Walk through most German cities today and you don’t have to look too hard to find commemorations of pre-Holocaust Jewish life – they’re in the sidewalks, on plaques, and in memorials here and there. And yet it can still be hard to imagine an observant Jewish community in Germany before the war – not to mention way before the war. One thing aiding our imaginations are the Jewish ritual baths that are being restored all around the country.
Some of these mikvaot are remnants of medieval synagogues — which can make their contemporary appearance that much more jarring. In Cologne, for instance, a hyper-modern glass pyramid protects the mikveh’s excavation site right in front of the City Hall.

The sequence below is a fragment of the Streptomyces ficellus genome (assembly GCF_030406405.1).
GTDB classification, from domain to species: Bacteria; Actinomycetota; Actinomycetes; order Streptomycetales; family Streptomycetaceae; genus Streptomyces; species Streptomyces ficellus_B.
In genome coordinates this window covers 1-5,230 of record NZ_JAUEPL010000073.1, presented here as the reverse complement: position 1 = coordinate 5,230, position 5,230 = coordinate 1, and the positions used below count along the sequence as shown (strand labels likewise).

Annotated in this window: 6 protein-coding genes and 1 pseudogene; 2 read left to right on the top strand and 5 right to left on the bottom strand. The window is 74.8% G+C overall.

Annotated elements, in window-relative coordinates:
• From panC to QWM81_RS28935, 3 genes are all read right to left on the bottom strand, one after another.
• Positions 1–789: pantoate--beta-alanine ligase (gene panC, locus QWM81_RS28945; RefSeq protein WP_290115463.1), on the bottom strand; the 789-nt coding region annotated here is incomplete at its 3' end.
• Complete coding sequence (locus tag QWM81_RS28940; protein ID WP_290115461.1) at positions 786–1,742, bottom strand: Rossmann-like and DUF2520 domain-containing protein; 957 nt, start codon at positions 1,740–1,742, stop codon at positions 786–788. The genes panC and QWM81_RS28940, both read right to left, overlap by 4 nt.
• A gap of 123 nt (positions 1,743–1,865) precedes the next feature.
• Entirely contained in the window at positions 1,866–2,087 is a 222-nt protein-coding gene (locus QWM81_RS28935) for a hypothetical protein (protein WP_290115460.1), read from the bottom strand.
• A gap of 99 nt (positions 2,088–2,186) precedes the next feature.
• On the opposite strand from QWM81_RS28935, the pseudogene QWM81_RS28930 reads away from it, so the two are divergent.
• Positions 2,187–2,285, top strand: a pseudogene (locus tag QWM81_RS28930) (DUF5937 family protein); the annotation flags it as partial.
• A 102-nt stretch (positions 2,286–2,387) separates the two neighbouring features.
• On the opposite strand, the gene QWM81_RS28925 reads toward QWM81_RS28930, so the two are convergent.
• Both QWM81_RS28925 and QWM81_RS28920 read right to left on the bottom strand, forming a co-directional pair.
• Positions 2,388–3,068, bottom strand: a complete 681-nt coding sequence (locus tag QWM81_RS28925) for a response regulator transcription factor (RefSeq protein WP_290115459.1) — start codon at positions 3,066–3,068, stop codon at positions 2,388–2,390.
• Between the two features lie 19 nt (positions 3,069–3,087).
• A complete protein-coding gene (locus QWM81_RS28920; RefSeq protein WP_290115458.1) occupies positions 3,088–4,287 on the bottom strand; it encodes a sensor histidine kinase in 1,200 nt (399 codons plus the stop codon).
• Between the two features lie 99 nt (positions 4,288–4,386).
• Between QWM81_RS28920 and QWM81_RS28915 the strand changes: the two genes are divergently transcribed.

Thanks to the literal depth of some of Germany’s old mikvaot– Cologne’s is nearly 50 feet underground, and is reachable only by descending 79 steps – they’ve survived remarkably unscathed. Peering into their depths is like looking through a portal to another world, and the experience is powerful — and surreal.